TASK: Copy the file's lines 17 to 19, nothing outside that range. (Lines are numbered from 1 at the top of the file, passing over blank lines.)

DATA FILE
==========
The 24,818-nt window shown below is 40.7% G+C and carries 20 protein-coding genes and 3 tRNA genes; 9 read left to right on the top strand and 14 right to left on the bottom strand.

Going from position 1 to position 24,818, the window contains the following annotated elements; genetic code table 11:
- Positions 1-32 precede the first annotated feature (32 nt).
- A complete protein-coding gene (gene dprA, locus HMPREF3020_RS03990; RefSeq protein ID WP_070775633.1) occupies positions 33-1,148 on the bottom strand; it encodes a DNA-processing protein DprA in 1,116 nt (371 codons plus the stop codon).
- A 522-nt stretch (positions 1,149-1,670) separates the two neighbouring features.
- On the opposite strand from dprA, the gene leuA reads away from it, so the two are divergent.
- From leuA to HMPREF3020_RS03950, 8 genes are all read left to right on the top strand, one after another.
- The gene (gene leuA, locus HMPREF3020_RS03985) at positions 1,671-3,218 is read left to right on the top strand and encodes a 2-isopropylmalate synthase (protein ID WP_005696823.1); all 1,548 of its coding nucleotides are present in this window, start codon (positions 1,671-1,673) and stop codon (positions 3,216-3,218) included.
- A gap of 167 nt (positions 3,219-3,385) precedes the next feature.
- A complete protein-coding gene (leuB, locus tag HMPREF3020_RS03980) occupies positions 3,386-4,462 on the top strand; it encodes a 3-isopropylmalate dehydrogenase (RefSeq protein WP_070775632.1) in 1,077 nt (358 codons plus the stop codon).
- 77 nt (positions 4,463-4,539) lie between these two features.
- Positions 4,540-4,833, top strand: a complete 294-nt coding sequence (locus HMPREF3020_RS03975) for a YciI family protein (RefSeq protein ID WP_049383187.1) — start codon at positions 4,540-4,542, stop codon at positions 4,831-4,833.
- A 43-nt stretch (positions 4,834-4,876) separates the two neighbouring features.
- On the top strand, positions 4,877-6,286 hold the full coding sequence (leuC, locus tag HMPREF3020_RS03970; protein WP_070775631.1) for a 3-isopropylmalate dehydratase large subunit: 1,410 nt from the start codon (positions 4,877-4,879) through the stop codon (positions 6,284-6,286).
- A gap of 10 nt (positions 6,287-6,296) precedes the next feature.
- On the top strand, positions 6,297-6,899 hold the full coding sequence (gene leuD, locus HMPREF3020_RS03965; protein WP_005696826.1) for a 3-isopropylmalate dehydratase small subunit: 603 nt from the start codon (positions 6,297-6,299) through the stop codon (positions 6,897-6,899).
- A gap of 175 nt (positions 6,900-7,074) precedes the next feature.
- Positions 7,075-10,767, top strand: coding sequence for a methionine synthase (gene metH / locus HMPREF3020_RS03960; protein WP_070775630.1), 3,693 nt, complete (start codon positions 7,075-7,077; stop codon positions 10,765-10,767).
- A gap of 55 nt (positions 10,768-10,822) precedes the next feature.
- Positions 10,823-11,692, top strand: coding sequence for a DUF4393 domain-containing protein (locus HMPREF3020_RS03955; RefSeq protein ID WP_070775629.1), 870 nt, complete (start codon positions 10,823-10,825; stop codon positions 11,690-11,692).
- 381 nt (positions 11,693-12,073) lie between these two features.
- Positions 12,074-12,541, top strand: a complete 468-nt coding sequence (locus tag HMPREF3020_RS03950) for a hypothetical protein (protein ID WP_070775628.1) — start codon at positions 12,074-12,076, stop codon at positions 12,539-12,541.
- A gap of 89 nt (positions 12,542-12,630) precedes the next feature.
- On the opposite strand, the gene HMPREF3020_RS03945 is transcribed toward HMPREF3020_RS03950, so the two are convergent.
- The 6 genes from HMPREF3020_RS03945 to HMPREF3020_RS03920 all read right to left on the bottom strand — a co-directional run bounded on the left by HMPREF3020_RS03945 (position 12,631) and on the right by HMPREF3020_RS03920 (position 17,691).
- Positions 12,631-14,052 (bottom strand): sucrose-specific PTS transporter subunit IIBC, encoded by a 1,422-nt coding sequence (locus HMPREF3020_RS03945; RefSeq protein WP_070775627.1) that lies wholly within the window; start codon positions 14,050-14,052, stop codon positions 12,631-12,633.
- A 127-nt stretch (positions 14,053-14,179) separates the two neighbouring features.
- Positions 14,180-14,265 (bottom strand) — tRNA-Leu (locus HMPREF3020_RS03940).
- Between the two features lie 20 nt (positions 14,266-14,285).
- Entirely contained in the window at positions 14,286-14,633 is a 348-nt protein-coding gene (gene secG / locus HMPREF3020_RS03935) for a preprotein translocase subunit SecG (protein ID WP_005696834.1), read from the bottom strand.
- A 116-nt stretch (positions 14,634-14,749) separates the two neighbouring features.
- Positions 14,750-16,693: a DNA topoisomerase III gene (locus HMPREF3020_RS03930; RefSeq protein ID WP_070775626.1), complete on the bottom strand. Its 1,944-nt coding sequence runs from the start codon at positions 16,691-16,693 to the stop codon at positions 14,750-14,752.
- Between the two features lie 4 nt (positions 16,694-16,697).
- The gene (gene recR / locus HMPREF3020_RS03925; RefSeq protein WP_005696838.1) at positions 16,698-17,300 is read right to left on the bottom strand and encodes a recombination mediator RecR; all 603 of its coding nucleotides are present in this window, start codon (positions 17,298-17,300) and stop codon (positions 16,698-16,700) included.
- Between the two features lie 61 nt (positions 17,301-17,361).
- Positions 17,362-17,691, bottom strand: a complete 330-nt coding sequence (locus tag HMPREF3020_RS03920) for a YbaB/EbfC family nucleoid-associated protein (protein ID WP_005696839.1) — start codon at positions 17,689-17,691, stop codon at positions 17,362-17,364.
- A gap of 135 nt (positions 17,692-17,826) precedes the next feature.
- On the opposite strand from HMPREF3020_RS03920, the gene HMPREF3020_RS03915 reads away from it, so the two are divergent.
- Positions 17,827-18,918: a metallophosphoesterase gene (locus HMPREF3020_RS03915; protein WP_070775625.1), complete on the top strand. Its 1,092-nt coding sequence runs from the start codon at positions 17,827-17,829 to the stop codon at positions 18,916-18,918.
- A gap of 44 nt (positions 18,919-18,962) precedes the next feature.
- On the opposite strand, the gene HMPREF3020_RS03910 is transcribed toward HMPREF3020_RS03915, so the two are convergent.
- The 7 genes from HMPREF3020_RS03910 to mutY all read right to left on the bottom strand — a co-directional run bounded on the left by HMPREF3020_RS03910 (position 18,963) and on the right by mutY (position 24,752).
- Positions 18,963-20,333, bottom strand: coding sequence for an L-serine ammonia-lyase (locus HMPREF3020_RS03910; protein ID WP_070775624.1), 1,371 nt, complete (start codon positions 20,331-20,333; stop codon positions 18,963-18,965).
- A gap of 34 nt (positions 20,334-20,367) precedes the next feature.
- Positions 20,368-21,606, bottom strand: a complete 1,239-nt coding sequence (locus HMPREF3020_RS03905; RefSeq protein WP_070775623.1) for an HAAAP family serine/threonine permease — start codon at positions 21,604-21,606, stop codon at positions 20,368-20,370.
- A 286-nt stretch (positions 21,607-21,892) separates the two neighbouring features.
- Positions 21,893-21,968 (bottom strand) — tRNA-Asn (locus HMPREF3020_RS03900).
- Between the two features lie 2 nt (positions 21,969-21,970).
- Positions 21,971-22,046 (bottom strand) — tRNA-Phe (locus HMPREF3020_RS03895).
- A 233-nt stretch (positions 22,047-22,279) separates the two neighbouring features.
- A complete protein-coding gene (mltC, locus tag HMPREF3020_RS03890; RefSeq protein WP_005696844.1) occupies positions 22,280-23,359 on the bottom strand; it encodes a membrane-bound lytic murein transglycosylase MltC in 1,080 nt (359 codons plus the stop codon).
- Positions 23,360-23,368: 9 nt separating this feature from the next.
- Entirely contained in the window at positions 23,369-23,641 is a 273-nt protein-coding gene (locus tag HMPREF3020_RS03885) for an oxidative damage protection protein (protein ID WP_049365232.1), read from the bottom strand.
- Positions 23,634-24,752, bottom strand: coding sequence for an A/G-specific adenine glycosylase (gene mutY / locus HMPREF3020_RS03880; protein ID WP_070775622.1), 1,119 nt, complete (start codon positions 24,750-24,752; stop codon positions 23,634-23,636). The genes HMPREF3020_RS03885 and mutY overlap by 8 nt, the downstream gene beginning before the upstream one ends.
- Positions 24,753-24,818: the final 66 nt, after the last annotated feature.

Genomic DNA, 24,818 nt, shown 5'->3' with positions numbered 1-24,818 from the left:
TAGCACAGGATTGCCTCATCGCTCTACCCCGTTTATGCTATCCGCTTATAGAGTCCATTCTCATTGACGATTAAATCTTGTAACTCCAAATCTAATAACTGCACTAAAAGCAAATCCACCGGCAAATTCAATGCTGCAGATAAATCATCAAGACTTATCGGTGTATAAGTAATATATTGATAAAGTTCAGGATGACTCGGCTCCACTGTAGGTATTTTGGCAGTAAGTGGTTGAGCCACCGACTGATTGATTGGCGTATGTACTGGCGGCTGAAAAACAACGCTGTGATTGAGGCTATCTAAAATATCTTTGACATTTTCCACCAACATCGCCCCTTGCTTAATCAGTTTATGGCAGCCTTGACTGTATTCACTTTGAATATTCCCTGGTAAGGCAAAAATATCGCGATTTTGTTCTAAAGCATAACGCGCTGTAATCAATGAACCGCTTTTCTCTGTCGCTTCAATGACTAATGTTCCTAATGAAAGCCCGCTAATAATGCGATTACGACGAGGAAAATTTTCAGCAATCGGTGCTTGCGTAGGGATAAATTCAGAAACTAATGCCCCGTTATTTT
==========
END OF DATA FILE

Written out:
- A gap of 175 nt (positions 6,900-7,074) precedes the next feature.
- Positions 7,075-10,767, top strand: coding sequence for a methionine synthase (gene metH / locus HMPREF3020_RS03960; protein WP_070775630.1), 3,693 nt, complete (start codon positions 7,075-7,077; stop codon positions 10,765-10,767).
- A gap of 55 nt (positions 10,768-10,822) precedes the next feature.